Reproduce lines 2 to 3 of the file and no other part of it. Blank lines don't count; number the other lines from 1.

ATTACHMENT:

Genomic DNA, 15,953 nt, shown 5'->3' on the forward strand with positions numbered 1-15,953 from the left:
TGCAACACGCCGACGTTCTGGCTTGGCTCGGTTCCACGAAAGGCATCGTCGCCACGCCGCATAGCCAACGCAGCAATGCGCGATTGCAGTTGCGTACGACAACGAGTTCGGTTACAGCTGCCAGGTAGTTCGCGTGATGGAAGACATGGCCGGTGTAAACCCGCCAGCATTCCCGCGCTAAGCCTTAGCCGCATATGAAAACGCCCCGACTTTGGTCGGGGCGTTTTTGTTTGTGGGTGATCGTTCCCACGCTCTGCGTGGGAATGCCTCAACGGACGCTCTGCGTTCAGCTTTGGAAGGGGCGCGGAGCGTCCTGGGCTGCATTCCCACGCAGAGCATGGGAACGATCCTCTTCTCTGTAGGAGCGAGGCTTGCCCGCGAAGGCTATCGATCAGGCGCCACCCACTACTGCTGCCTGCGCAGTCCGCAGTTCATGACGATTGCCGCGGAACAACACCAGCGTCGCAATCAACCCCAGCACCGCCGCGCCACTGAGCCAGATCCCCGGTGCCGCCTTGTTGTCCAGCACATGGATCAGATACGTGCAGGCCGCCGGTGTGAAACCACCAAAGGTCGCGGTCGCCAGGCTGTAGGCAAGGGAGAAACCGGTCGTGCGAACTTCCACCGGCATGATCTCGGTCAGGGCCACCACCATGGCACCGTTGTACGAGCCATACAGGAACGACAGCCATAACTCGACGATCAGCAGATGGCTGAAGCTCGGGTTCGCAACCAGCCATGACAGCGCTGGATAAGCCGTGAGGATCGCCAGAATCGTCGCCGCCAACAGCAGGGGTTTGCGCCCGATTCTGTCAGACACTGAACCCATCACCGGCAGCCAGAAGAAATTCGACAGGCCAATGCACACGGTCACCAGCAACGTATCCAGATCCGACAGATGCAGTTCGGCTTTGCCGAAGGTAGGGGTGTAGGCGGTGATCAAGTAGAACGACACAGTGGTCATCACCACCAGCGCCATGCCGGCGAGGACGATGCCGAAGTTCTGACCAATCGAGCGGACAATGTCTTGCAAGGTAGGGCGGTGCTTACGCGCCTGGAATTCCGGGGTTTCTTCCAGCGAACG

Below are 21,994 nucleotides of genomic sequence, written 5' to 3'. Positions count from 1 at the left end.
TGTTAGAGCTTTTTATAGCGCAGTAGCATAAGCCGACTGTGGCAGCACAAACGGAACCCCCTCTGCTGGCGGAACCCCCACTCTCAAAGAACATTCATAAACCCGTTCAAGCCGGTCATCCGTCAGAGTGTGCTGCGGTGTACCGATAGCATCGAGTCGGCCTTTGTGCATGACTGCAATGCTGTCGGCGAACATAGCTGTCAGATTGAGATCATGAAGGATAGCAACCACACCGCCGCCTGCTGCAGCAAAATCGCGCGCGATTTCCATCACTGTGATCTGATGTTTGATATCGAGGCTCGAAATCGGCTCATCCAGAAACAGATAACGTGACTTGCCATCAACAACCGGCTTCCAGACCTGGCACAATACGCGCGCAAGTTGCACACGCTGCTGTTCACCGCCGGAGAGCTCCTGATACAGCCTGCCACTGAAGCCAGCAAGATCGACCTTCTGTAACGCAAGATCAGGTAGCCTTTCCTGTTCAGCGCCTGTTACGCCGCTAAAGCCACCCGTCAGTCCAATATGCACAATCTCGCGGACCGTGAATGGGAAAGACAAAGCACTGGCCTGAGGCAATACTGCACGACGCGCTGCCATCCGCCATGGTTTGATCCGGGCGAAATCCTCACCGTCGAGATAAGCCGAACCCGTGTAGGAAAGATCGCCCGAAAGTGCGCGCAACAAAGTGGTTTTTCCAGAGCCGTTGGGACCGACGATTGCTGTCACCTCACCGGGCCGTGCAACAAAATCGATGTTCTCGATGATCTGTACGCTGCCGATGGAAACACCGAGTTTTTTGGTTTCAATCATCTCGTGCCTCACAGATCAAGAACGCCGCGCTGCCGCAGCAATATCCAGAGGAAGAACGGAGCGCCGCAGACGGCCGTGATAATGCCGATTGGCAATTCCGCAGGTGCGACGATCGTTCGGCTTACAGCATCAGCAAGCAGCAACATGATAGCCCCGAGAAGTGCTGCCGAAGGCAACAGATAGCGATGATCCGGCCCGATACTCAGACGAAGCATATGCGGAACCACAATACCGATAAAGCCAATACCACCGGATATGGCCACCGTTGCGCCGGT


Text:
TGCAACACGCCGACGTTCTGGCTTGGCTCGGTTCCACGAAAGGCATCGTCGCCACGCCGCATAGCCAACGCAGCAATGCGCGATTGCAGTTGCGTACGACAACGAGTTCGGTTACAGCTGCCAGGTAGTTCGCGTGATGGAAGACATGGCCGGTGTAAACCCGCCAGCATTCCCGCGCTAAGCCTTAGCCGCATATGAAAACGCCCCGACTTTGGTCGGGGCGTTTTTGTTTGTGGGTGATCGTTCCCACGCTCTGCGTGGGAATGCCTCAACGGACGCTCTGCGTTCAGCTTTGGAAGGGGCGCGGAGCGTCCTGGGCTGCATTCCCACGCAGAGCATGGGAACGATCCTCTTCTCTGTAGGAGCGAGGCTTGCCCGCGAAGGCTATCGATCAGGCGCCACCCACTACTGCTGCCTGCGCAGTCCGCAGTTCATGACGATTGCCGCGGAACAACACCAGCGTCGCAATCAACCCCAGCACCGCCGCGCCACTGAGCCAGATCCCCGGTGCCGCCTTGTTGTCCAGCACATGGATCAGATACGTGCAGGCCGCCGGTGTGAAACCACCAAAGGTCGCGGTCGCCAGGCTGTAGGCAAGGGAGAAACCGGTCGTGCGAACTTCCACCGGCATGATCTCGGTCAGGGCCACCACCATGGCACCGTTGTACGAGCCATACAGGAACGACAGCCATAACTCGACGATCAGCAGATGGCTGAAGCTCGGGTTCGCAACCAGCCATGACAGCGCTGGATAAGCCGTGAGGATCGCCAGAATCGTCGCCGCCAACAGCAGGGGTTTGCGCCCGATTCTGTCAGACACTGAACCCATCACCGGCAGCCAGAAGAAATTCGACAGGCCAATGCACACGGTCACCAGCAACGTATCCAGATCCGACAGATGCAGTTCGGCTTTGCCGAAGGTAGGGGTGTAGGCGGTGATCAAGTAGAACGACACAGTGGTCATCACCACCAGCGCCATGCCGGCGAGGACGATGCCGAAGTTCTGACCAATCGAGCGGACAATGTCTTGCAAGGTAGGGCGGTGCTTACGCGCCTGGAATTCCGGGGTTTCTTCCAGCGAACG

Below are 21,994 nucleotides of genomic sequence, written 5' to 3'. Positions count from 1 at the left end.